For the first time in 13 years the amount spent on research and development has dropped, causing some industry observers to worry about the state of UK plc once out of recession and what the implications are for the business insurance industry.
Even during one of the worst years of the recent troubles – 2008 – R&D spending was higher than now. And although the impact won’t be felt within the business insurance sector for some years, it’s a truism that in the commercial world, problems now can be felt years down the line.
And it’s not only the large companies which are affected, the lack of research and development spending will also greatly affect the minnows, meaning further implications for the small business insurance sector.
Those in the sme insurance sector know that the lower research and development spending reveals the true state of British business. Lower budgets effectively means less anticipated growth and less money to spend on ancillary services.
And such is the nature of research and development budgets, that the true effects will only be felt two, or three years in the future. Most companies have to commit funds to either developing products, sourcing new products, or developing new ideas. All these can come within the research and development banner.
Many economic observers focus on the financial situation as it currently stands, whereas others look for trends. And the trend to drop money from such activities is a very worrying sign. It shows a lack of confidence and optimism, and stores up huge problems for the future.
As UK plc starts to emerge from the darkness of the current recession, if it’s in a poor state as regards product development, then it will struggle to not only compete in its own markets, but also international markets.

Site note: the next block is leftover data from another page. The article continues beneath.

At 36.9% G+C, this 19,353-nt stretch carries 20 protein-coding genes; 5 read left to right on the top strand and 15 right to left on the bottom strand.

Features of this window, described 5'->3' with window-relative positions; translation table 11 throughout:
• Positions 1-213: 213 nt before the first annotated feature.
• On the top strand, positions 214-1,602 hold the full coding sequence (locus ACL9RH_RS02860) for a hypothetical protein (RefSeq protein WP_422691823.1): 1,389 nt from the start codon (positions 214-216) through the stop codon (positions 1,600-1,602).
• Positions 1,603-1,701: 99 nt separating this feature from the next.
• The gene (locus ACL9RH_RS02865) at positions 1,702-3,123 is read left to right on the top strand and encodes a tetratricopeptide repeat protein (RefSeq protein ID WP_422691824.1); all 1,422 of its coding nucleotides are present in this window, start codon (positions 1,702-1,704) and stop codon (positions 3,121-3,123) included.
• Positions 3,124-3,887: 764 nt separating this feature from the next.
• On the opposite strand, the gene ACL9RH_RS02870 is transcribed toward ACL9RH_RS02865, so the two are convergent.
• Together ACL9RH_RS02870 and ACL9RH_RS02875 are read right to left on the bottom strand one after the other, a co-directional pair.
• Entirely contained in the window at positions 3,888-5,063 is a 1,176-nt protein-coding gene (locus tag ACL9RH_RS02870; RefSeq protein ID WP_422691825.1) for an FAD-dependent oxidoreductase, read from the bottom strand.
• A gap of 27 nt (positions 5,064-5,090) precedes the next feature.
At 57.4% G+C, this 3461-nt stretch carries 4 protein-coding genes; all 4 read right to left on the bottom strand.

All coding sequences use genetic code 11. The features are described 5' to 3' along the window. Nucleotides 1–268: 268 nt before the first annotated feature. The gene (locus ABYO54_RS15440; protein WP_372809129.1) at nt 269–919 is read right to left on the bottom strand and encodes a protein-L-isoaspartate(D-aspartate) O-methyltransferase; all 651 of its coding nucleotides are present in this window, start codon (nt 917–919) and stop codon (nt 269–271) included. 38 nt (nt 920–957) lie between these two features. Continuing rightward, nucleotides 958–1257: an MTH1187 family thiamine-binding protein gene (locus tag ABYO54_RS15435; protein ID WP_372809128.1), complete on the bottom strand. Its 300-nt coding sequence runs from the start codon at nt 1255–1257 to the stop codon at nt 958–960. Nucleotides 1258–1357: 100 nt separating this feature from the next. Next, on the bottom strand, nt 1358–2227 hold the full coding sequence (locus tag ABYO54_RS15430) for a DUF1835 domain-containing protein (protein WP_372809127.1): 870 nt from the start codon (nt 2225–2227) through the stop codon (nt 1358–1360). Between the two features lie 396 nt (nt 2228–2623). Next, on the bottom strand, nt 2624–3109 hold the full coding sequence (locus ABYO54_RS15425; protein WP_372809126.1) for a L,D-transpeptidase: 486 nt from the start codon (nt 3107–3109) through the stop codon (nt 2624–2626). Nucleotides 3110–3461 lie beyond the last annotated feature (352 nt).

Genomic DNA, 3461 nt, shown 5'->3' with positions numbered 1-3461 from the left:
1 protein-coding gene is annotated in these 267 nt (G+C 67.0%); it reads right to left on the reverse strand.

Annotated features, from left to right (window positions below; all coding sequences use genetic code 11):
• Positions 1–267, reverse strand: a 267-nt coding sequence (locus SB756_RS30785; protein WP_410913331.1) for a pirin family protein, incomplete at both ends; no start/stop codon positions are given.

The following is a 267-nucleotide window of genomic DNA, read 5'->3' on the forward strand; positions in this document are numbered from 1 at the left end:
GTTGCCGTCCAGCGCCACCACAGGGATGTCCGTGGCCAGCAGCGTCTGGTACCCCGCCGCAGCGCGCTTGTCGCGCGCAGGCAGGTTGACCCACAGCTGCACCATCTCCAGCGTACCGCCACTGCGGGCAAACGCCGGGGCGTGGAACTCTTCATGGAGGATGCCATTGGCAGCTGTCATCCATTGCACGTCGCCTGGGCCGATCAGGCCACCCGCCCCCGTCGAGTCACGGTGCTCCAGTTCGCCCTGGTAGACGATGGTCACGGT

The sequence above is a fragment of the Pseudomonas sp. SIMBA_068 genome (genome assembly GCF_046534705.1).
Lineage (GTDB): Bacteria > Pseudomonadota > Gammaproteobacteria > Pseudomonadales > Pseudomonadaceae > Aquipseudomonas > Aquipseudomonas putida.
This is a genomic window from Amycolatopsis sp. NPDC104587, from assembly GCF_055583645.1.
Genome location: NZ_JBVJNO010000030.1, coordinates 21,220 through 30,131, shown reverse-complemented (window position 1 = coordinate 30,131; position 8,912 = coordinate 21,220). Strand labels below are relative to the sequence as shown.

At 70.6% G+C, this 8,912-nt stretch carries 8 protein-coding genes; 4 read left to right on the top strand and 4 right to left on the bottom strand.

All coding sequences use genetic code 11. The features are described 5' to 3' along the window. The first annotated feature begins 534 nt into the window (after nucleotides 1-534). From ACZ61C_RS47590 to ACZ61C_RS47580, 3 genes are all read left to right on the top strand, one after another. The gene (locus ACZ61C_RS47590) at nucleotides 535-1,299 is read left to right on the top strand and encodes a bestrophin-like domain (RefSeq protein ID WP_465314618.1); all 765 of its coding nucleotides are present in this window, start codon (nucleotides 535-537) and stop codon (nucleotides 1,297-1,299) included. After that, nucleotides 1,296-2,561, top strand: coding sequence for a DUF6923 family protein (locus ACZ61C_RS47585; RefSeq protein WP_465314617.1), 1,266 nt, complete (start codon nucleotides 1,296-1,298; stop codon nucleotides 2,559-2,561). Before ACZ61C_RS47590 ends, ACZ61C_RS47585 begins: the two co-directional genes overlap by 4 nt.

Other industry experts are not so alarmed though and see no future problems, especially for the business insurance sector. These experts see the lowering of the research and development budgets as a natural element of business during a recession and that it is indeed a sensible course of action, given the harder circumstances. And indeed, these type of budgets can be quickly turned back on during the coming years, without major consequences.
Whichever party is right, the answers will not come to the fore until a few years down the line, when the economy has righted itself and generally companies are feeling more confident about the future. One thing is for sure though, paring back on key business budgets can only go on for so long. As gardeners point out, prune too harshly, and the bush will die. Dead-heading – in gardening parlance – can produce a healthier bush and as long as its carefully done, can work wonders for the future.